As with ginkgo, garlic and several of its constituents have established antiplatelet activity in vitro. Using aggregometry in response to platelet-stimulating factors such as collagen and adenosine diphosphate (ADP), three clinical trials have demonstrated modest effects on platelet aggregation in vivo by AGE extracts 14,15and garlic powder. 16,17Bleed times and international normalized ratio (INR) were not measured, and the clinical significance of the antiaggregatory effects of garlic remains to be established. Three reports associate garlic alone with spontaneous bleeding, but none of these allows causality to be attributed to the herb 18-20(see later discussion on garlic and antiplatelet thromboprophylactics). Cessation of high levels of garlic consumption before elective surgery may be prudent, but on the basis of currently available evidence, the risk of garlic-induced bleeding and interactions with drugs affecting hemostasis appears to be very low. 21

On the other hand, inclusion of garlic in protocols for patients at risk of thrombosis, particularly those with history of atherosclerotic disease, offers multiple “collateral” benefits due to the pleiotropic actions of the herb on several cardiac risk factors. 22-27The lipid-lowering effect of garlic extracts operates by several mechanisms, including the inactivation of hydroxymethylglutaryl coenzyme A (HMG-CoA) reductase. This has led at least one author to suggest the potential value of combining garlic with pharmaceutical HMG-CoA reductase inhibitors for hyperlipidemia to reduce the risk of adverse effects such as rhabdomyolysis in sensitive populations, such as renal transplant patients. 28 This potentially beneficial interaction is proposed later, although previously undefined in the literature.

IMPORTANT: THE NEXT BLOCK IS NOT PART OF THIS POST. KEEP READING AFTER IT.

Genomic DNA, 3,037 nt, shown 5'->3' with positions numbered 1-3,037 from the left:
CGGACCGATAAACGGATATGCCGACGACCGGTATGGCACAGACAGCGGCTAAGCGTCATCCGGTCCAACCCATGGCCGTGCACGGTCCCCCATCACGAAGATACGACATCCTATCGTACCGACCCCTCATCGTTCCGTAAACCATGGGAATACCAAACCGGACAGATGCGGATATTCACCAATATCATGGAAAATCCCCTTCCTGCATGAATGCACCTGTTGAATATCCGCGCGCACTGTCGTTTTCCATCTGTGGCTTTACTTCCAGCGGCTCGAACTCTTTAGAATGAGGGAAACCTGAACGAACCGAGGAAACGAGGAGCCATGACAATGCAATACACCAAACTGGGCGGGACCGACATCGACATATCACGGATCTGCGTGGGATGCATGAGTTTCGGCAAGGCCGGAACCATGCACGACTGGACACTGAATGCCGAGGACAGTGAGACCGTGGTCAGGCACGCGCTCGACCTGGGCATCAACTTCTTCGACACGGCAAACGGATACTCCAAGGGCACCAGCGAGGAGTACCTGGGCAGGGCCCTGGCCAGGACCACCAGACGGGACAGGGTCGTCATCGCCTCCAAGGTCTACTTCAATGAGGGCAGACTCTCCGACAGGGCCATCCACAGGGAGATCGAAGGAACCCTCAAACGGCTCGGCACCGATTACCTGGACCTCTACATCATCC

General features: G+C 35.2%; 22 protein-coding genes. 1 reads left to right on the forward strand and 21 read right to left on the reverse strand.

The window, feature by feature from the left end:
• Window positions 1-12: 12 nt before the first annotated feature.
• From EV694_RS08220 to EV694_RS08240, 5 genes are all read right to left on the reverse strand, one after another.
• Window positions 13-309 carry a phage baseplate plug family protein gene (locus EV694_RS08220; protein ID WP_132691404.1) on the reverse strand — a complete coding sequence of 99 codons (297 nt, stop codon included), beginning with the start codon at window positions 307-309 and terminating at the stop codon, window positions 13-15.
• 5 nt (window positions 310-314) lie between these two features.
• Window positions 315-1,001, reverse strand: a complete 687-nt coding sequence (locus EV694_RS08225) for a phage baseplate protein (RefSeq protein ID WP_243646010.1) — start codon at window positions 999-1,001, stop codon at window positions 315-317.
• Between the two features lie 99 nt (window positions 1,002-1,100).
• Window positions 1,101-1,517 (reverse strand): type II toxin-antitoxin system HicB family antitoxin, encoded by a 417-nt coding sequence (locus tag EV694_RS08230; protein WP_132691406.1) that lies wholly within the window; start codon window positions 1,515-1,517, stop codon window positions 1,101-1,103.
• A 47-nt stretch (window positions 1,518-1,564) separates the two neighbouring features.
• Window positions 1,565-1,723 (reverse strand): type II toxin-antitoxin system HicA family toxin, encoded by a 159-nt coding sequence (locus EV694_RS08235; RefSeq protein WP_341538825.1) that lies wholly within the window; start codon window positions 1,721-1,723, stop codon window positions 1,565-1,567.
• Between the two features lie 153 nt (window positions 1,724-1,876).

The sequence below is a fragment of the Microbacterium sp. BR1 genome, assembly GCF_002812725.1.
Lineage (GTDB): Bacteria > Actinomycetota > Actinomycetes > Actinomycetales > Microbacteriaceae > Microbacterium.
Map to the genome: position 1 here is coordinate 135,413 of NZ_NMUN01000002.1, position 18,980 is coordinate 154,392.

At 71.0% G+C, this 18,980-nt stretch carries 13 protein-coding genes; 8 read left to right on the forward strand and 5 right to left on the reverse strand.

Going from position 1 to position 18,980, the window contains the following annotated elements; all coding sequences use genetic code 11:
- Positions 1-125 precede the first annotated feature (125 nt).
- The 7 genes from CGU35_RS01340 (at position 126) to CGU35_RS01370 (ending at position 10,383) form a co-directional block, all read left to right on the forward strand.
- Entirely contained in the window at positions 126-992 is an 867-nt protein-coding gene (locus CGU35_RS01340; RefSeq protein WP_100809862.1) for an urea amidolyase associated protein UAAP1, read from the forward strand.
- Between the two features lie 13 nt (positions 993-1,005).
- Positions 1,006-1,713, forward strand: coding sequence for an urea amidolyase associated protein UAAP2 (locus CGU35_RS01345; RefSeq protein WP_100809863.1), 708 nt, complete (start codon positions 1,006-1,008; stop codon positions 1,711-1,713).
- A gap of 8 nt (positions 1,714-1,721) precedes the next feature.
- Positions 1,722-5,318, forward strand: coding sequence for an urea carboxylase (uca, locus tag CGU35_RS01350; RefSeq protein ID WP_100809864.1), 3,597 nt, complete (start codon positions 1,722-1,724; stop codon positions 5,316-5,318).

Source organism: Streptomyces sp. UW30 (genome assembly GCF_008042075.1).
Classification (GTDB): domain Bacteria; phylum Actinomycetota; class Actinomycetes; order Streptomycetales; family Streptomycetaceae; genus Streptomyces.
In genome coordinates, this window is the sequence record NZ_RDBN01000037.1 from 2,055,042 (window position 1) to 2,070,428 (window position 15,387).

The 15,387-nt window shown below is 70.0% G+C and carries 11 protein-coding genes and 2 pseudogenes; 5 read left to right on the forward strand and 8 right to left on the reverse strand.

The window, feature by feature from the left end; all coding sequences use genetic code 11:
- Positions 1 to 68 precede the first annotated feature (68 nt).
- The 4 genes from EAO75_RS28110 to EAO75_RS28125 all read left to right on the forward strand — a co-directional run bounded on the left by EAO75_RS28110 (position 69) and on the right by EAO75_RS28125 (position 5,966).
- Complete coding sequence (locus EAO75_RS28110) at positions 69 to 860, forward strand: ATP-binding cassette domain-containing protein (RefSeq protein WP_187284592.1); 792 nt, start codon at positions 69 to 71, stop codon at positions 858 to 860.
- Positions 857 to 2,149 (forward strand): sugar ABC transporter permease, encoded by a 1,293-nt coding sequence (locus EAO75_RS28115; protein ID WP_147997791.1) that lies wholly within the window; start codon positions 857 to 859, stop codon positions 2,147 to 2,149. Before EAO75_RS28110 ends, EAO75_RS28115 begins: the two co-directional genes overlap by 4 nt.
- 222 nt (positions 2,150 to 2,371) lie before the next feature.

Effects on Drug Metabolism and Bioavailability

Experimental, animal, in vitro, and ex vivo human data suggest that garlic OSCs may be substrates, inducers, and/or inhibitors of various CYP450 enzymes. As with the pharmacodynamic effects of garlic, there are differences in effect among the different OSCs, different dose/duration regimens, and different species (mouse, rat, rabbit, human). The full spectrum of effects of OSCs on drug metabolism in humans is not well understood, but in vivo evidence is compelling for an inhibition of CYP450 2E1 by OSCs.